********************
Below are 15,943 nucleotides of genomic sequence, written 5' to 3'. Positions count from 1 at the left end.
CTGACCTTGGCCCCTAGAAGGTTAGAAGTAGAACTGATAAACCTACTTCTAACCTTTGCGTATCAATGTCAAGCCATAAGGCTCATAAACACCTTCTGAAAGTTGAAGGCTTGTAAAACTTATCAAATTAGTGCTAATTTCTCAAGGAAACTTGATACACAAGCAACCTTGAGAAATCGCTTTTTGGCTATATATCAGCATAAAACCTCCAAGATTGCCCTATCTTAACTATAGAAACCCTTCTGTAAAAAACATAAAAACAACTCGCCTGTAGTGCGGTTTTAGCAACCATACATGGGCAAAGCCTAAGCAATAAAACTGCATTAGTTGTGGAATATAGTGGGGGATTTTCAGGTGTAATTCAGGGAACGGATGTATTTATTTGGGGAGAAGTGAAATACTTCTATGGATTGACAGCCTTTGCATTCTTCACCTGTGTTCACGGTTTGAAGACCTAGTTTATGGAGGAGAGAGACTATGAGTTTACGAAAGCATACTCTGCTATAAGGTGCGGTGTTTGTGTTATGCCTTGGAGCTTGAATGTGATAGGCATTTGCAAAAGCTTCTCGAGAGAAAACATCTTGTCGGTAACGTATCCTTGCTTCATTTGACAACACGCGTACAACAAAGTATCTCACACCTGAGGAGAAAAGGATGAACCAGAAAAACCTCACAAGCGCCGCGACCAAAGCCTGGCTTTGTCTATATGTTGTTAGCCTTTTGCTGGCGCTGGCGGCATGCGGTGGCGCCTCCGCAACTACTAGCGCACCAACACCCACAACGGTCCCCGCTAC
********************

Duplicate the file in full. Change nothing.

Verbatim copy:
Below are 15,943 nucleotides of genomic sequence, written 5' to 3'. Positions count from 1 at the left end.
CTGACCTTGGCCCCTAGAAGGTTAGAAGTAGAACTGATAAACCTACTTCTAACCTTTGCGTATCAATGTCAAGCCATAAGGCTCATAAACACCTTCTGAAAGTTGAAGGCTTGTAAAACTTATCAAATTAGTGCTAATTTCTCAAGGAAACTTGATACACAAGCAACCTTGAGAAATCGCTTTTTGGCTATATATCAGCATAAAACCTCCAAGATTGCCCTATCTTAACTATAGAAACCCTTCTGTAAAAAACATAAAAACAACTCGCCTGTAGTGCGGTTTTAGCAACCATACATGGGCAAAGCCTAAGCAATAAAACTGCATTAGTTGTGGAATATAGTGGGGGATTTTCAGGTGTAATTCAGGGAACGGATGTATTTATTTGGGGAGAAGTGAAATACTTCTATGGATTGACAGCCTTTGCATTCTTCACCTGTGTTCACGGTTTGAAGACCTAGTTTATGGAGGAGAGAGACTATGAGTTTACGAAAGCATACTCTGCTATAAGGTGCGGTGTTTGTGTTATGCCTTGGAGCTTGAATGTGATAGGCATTTGCAAAAGCTTCTCGAGAGAAAACATCTTGTCGGTAACGTATCCTTGCTTCATTTGACAACACGCGTACAACAAAGTATCTCACACCTGAGGAGAAAAGGATGAACCAGAAAAACCTCACAAGCGCCGCGACCAAAGCCTGGCTTTGTCTATATGTTGTTAGCCTTTTGCTGGCGCTGGCGGCATGCGGTGGCGCCTCCGCAACTACTAGCGCACCAACACCCACAACGGTCCCCGCTAC